Star Alliance hopes a new security area within Terminal 2B at London’s Heathrow Airport will enhance passenger transfers between member airlines at the UK hub. Working with the airport operator on stand allocations the new checkpoint will allow many connecting passengers to pass through security within the same concourse, providing a more convenient and faster travel experience.
- Star Alliance hopes new security checkpoint within Terminal 2B at London Heathrow and new stand allocations will reduce transfer times and enhance customer experience for passengers.
- 24 Star Alliance airlines fly from London Heathrow’s Terminal 2 providing over 117 flights per day to 44 destinations in 27 countries.
- Star Alliance accounts of 18.4% of the weekly seats at London Heathrow, a major hub for rival alliance grouping oneworld.
- The alliance has seen its Heathrow offering reduce this decade following the closure of bmi british midland, but it remains sixth largest European point in terms of group capacity.
The global airline grouping is the anchor tenant of the newly refurbished Terminal 2 at London Heathrow, known as The Queen’s Terminal. It’s vice president customer experience, Christian Draeger confirms that the alliance is already looking at the ways it can develop further synergies between its members alongside the obvious benefits sharing the terminal have already delivered. “It is our objective to provide passengers with the best possible Alliance travel experience at Heathrow Terminal 2. A special emphasis is on optimising the transfer experience,” he says.
It is over a decade since Star Alliance officials opened discussions with Heathrow to obtain infrastructure to support the grouping’s membership and common business goals. The opening of the new Terminal 2 in June 2014 was a key milestone in this process allowing all 24 Star Alliance airlines serving the airport to share the modern facility.
Having all member carriers located in the same terminal has allowed the Star Alliance to reduce the minimum connecting time between flights of its member airlines and this additional inspection point will make transfers more convenient. Its stand allocation talks with the airport means that on popular connection options inbound aircraft can be allocated a stand close to the departing aircraft meaning passengers will only need to walk a short distance for their next flight.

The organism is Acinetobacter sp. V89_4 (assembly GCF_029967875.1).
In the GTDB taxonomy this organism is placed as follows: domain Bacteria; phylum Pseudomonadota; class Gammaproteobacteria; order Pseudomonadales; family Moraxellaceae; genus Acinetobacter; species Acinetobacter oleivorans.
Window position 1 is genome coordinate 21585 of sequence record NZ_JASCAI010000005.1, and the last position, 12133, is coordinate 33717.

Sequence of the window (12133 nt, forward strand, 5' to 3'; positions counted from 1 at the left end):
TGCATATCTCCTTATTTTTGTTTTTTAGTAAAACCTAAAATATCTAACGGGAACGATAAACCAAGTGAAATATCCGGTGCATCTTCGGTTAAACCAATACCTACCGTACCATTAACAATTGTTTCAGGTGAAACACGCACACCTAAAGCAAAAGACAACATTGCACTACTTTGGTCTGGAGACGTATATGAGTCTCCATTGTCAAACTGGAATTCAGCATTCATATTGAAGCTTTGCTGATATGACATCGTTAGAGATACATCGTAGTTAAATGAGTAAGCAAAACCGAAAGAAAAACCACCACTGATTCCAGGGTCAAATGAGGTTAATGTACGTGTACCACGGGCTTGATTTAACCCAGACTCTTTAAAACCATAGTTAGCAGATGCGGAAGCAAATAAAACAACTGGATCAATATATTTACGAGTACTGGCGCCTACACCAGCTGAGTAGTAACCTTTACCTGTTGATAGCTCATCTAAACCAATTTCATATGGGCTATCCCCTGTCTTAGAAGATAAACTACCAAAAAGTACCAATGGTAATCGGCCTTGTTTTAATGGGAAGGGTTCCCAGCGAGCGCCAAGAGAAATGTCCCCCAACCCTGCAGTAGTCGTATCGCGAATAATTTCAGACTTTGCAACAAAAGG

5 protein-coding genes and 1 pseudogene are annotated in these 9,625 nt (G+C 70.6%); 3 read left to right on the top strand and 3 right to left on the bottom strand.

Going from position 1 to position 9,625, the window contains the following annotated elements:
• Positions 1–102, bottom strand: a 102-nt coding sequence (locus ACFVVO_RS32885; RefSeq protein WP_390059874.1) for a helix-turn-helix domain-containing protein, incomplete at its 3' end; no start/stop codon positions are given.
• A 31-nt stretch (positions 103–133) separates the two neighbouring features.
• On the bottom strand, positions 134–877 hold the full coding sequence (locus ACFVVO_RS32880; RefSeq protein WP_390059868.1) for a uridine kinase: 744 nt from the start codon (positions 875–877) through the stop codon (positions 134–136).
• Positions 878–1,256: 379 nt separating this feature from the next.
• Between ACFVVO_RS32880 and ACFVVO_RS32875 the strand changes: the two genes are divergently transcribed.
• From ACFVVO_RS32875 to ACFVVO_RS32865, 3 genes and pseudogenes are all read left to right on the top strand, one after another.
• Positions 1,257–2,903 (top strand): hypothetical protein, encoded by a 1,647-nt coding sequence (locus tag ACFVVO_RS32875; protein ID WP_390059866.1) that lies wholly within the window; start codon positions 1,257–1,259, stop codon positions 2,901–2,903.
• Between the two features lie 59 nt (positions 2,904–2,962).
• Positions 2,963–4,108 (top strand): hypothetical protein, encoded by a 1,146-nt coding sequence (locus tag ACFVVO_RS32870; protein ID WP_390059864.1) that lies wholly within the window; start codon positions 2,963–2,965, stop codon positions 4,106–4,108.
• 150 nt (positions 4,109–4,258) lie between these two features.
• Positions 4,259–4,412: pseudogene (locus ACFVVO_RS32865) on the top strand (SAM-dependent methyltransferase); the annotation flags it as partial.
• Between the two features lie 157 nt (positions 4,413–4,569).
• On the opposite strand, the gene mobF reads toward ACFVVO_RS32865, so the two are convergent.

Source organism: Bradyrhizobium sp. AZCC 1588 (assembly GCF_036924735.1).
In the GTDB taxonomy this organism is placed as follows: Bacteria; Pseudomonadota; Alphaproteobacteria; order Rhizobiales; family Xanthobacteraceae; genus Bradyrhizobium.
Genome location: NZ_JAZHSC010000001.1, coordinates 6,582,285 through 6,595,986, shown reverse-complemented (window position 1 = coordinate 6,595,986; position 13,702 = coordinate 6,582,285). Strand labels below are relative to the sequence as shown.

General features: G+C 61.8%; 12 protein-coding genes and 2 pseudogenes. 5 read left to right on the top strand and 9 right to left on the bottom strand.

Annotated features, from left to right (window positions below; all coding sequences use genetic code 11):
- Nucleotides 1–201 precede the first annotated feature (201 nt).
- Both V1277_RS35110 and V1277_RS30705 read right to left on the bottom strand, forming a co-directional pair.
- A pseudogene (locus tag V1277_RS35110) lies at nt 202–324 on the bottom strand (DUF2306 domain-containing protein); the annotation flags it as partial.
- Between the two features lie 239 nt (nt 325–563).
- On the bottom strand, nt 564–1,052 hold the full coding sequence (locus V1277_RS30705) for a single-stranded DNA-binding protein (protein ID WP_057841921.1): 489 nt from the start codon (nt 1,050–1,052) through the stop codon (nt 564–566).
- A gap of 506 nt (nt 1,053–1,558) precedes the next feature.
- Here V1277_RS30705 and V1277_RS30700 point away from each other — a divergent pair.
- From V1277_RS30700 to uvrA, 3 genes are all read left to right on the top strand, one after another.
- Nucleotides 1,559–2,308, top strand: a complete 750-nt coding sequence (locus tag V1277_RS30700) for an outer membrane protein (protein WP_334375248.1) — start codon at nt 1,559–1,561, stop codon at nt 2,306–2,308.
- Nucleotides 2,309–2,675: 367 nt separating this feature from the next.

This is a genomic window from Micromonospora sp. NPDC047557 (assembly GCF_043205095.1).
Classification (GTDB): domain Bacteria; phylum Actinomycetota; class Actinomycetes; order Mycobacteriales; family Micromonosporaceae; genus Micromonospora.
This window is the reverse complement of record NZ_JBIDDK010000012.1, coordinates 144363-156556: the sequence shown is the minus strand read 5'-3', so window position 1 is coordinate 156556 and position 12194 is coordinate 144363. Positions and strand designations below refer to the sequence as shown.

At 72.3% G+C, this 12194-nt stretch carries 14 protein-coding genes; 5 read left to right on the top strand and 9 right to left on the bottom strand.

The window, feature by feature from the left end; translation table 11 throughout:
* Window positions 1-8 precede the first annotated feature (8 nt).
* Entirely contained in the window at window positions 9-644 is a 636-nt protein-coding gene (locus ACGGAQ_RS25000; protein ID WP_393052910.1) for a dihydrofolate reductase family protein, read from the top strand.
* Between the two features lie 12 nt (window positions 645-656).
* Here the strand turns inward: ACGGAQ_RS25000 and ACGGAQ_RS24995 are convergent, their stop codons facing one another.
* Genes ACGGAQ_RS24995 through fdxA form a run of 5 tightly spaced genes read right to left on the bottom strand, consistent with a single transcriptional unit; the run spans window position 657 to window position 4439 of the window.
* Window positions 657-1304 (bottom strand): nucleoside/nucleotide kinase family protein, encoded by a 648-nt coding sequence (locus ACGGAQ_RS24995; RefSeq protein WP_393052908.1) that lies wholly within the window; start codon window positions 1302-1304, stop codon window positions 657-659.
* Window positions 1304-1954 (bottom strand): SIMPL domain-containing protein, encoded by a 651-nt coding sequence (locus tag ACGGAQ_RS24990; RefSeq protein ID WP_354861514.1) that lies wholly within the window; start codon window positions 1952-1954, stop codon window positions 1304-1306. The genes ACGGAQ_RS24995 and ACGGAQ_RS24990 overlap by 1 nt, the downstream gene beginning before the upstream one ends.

CHART – The Star Alliance member airlines account for a 18.5% share of the system capacity at London Heathrow, a notable inventory considering it is a major hub for its rival oneworld allianceSource: CAPA – Centre for Aviation and OAG (data: w/c 20-Nov-2017)
The Star Alliance carriers serving Heathrow comprise Aegean Airlines, Air Canada, Air China, Air India, Air New Zealand, ANA, Asiana Airlines, Austrian, Avianca, Brussels Airlines, Croatia Airlines, EgyptAir, Ethiopian Airlines, Eva Air, LOT Polish Airlines, Lufthansa, Scandinavian Airlines, Singapore Airlines, South African Airways, Swiss, TAP Air Portugal, Turkish Airlines, Thai Airways International and United Airlines. Together they operate over 117 flights per day to 44 destinations in 27 countries from the London airport, providing access into a wider alliance network of more than 18,400 daily flights to 1,330 airports in 191 countries.
CHART – Star Alliance members have increased their presence at London Heathrow since 2014, but its 18.8% annual share of system seats is down significantly on the 25%+ levels recorded at the start of the decadeSource: The Blue Swan Daily and OAG
The Blue Swan Daily analysis of historical OAG flight schedules for the past ten years highlights Star Alliance’s member operations at London Heathrow. This shows that the alliance’s penetration has reduced over this period, mainly due to the closure of bmi british midland and its amalgamation into British Airways after International Airlines Group (IAG) acquired the UK airline from Lufthansa. However, after hitting a ten year low in 2014, the alliance’s system seats at London Heathrow has grown in each of the subsequent three years, growing its inventory 6.7% during the period.
However, London Heathrow remains the sixth largest Star Alliance operation across Europe behind the hub operations of Lufthansa at Frankfurt and Munich in Germany, Turkish Airlines in Istanbul, Swiss out of Zurich in Switzerland and Austrian Airlines at Vienna. It is the largest Star Alliance network at a European airport where it does not have a dominant base airline.
CHART – London Heathrow is the largest Star Alliance European airport where it does not have a based carrier operation and sixth largest in terms of member departure seatsSource: The Blue Swan Daily and OAG